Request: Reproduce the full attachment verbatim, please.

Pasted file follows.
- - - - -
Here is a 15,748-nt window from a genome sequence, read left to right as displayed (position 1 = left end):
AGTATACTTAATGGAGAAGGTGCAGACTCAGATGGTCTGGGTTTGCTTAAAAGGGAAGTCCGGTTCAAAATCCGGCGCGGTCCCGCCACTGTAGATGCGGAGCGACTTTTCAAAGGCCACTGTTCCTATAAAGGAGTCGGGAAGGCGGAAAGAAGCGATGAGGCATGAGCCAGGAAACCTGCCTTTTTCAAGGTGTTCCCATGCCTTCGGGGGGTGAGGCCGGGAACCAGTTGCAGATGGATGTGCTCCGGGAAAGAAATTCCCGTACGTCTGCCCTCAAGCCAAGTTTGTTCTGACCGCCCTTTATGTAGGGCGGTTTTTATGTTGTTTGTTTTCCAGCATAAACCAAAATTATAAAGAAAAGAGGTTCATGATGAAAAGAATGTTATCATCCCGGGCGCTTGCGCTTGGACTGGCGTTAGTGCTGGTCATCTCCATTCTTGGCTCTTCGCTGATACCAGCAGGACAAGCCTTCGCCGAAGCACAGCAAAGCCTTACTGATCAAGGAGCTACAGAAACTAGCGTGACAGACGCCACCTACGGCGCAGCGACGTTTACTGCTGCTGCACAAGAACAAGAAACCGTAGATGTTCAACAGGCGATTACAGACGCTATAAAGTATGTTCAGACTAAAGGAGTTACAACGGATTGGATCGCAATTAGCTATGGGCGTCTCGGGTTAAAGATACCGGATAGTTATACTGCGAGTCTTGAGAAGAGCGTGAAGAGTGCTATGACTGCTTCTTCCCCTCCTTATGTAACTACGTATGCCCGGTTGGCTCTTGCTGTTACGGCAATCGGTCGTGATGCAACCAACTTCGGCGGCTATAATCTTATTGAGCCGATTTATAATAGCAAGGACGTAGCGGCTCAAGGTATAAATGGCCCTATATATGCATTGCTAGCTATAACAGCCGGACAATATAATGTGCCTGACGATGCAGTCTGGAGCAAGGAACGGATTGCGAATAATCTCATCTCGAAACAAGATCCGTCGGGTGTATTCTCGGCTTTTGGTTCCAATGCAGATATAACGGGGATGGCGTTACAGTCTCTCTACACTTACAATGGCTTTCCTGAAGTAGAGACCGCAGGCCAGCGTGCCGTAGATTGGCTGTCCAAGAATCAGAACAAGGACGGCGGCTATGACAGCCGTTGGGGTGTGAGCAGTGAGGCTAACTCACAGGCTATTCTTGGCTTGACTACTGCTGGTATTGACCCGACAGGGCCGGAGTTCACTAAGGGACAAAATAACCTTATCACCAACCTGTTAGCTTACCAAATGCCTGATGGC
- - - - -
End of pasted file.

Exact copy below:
Here is a 15,748-nt window from a genome sequence, read left to right as displayed (position 1 = left end):
AGTATACTTAATGGAGAAGGTGCAGACTCAGATGGTCTGGGTTTGCTTAAAAGGGAAGTCCGGTTCAAAATCCGGCGCGGTCCCGCCACTGTAGATGCGGAGCGACTTTTCAAAGGCCACTGTTCCTATAAAGGAGTCGGGAAGGCGGAAAGAAGCGATGAGGCATGAGCCAGGAAACCTGCCTTTTTCAAGGTGTTCCCATGCCTTCGGGGGGTGAGGCCGGGAACCAGTTGCAGATGGATGTGCTCCGGGAAAGAAATTCCCGTACGTCTGCCCTCAAGCCAAGTTTGTTCTGACCGCCCTTTATGTAGGGCGGTTTTTATGTTGTTTGTTTTCCAGCATAAACCAAAATTATAAAGAAAAGAGGTTCATGATGAAAAGAATGTTATCATCCCGGGCGCTTGCGCTTGGACTGGCGTTAGTGCTGGTCATCTCCATTCTTGGCTCTTCGCTGATACCAGCAGGACAAGCCTTCGCCGAAGCACAGCAAAGCCTTACTGATCAAGGAGCTACAGAAACTAGCGTGACAGACGCCACCTACGGCGCAGCGACGTTTACTGCTGCTGCACAAGAACAAGAAACCGTAGATGTTCAACAGGCGATTACAGACGCTATAAAGTATGTTCAGACTAAAGGAGTTACAACGGATTGGATCGCAATTAGCTATGGGCGTCTCGGGTTAAAGATACCGGATAGTTATACTGCGAGTCTTGAGAAGAGCGTGAAGAGTGCTATGACTGCTTCTTCCCCTCCTTATGTAACTACGTATGCCCGGTTGGCTCTTGCTGTTACGGCAATCGGTCGTGATGCAACCAACTTCGGCGGCTATAATCTTATTGAGCCGATTTATAATAGCAAGGACGTAGCGGCTCAAGGTATAAATGGCCCTATATATGCATTGCTAGCTATAACAGCCGGACAATATAATGTGCCTGACGATGCAGTCTGGAGCAAGGAACGGATTGCGAATAATCTCATCTCGAAACAAGATCCGTCGGGTGTATTCTCGGCTTTTGGTTCCAATGCAGATATAACGGGGATGGCGTTACAGTCTCTCTACACTTACAATGGCTTTCCTGAAGTAGAGACCGCAGGCCAGCGTGCCGTAGATTGGCTGTCCAAGAATCAGAACAAGGACGGCGGCTATGACAGCCGTTGGGGTGTGAGCAGTGAGGCTAACTCACAGGCTATTCTTGGCTTGACTACTGCTGGTATTGACCCGACAGGGCCGGAGTTCACTAAGGGACAAAATAACCTTATCACCAACCTGTTAGCTTACCAAATGCCTGATGGC